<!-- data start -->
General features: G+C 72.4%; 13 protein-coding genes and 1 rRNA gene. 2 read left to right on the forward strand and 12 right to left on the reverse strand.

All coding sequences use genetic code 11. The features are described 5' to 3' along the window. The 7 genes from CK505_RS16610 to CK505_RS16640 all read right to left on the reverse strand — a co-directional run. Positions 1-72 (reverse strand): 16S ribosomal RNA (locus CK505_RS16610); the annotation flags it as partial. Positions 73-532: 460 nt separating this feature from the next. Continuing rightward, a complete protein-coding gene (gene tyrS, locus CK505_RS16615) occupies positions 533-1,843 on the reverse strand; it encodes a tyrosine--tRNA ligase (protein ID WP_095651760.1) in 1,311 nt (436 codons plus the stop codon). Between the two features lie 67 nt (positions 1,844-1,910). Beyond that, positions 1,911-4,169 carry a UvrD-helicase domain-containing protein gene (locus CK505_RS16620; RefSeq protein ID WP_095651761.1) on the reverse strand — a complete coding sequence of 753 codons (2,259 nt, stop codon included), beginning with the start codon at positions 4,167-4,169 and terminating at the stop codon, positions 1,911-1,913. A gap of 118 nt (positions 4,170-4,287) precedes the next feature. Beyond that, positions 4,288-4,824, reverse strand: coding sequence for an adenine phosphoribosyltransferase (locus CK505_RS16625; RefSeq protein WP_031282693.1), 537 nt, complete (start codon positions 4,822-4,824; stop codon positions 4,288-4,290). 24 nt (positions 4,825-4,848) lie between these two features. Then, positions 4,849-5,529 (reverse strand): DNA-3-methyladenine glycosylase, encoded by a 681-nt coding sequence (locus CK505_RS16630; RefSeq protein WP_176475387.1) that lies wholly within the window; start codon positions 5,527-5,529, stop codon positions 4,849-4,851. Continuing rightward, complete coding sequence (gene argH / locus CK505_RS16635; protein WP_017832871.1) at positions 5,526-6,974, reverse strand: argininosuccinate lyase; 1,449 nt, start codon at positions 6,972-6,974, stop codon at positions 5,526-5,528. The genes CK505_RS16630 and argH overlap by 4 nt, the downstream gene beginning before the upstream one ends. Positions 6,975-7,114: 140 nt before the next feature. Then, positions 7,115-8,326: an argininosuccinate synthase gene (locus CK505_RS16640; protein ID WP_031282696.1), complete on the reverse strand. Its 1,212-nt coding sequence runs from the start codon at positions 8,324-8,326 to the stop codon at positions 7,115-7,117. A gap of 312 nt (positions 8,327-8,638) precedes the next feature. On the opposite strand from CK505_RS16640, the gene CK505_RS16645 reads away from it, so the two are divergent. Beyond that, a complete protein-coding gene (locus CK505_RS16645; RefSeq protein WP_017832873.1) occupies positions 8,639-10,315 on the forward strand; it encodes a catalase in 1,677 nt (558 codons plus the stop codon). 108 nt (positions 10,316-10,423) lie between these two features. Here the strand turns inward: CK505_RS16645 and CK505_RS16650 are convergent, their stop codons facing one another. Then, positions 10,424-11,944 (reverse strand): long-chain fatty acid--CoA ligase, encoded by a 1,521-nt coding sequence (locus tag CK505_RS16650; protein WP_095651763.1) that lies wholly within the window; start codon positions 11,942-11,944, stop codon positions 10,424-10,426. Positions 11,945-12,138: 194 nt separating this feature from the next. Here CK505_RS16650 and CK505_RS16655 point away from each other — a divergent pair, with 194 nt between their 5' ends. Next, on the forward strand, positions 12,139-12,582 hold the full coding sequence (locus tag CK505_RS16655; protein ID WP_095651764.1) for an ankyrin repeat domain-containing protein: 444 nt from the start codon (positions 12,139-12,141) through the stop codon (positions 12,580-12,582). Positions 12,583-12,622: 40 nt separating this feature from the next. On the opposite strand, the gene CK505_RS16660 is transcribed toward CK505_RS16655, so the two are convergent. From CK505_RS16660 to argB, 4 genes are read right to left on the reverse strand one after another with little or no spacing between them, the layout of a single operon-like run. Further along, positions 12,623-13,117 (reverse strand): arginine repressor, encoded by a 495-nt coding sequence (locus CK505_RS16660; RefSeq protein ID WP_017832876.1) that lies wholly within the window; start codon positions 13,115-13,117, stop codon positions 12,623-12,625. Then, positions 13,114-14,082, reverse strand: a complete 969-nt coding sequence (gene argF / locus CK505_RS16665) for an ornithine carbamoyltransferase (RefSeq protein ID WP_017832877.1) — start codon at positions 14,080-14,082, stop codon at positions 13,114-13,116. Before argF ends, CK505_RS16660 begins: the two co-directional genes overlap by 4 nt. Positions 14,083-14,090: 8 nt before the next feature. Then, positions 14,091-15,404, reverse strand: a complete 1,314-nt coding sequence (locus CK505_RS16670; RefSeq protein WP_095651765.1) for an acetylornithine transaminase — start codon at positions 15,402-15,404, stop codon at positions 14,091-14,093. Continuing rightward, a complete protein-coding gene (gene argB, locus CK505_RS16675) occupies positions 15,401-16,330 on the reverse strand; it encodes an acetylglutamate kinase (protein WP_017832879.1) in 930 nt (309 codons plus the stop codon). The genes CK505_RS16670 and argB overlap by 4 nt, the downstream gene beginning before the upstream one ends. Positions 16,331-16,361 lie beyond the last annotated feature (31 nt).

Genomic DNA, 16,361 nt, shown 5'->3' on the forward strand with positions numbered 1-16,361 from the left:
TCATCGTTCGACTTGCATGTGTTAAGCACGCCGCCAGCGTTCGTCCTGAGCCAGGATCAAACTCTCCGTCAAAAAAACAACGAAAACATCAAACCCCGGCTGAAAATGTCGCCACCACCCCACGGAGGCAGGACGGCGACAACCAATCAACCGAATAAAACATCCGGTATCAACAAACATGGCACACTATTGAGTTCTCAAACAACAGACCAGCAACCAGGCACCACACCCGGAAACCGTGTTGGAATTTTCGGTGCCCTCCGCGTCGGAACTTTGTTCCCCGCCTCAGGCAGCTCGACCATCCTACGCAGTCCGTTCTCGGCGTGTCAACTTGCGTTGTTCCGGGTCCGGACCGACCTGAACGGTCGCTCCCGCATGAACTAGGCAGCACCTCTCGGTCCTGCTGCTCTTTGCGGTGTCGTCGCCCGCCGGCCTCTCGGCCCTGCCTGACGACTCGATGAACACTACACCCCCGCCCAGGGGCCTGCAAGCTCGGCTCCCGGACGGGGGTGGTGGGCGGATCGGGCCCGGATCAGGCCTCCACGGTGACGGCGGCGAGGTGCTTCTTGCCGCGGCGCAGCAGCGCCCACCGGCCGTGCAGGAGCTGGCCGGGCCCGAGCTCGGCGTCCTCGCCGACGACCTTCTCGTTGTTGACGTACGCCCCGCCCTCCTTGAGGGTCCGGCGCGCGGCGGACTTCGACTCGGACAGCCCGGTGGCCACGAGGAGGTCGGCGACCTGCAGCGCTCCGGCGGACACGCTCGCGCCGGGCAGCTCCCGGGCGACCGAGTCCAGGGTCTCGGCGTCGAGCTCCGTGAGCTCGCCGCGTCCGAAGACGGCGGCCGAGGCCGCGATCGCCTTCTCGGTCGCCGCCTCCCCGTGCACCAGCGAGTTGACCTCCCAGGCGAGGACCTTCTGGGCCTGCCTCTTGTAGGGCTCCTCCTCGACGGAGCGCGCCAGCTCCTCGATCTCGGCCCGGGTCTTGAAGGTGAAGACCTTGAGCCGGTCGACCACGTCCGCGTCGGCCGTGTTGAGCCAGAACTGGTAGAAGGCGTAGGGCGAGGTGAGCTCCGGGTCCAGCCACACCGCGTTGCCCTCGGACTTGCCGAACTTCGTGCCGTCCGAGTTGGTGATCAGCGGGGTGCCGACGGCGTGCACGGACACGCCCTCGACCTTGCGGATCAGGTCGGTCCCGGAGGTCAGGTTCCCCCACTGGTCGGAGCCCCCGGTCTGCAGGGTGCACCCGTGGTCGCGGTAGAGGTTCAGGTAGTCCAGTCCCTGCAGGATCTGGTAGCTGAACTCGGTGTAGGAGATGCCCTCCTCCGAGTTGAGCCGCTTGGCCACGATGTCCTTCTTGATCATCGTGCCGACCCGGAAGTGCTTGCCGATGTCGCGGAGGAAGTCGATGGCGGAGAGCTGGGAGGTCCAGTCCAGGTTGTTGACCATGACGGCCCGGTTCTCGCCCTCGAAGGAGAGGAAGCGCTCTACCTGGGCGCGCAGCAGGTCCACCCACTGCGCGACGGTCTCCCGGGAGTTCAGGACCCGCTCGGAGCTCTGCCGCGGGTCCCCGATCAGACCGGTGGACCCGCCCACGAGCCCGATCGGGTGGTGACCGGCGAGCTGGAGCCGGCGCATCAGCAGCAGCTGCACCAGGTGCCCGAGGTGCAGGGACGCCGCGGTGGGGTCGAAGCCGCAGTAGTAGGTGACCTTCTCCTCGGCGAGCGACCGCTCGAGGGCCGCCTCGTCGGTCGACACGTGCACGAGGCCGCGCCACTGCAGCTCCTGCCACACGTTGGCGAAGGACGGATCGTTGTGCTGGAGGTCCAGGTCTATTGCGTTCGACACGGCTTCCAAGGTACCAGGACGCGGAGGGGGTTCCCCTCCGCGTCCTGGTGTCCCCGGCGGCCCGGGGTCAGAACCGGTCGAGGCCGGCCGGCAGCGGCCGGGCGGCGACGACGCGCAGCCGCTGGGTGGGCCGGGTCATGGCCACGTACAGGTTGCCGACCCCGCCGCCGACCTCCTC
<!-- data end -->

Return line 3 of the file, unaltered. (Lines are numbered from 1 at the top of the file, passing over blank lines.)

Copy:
Genomic DNA, 16,361 nt, shown 5'->3' on the forward strand with positions numbered 1-16,361 from the left: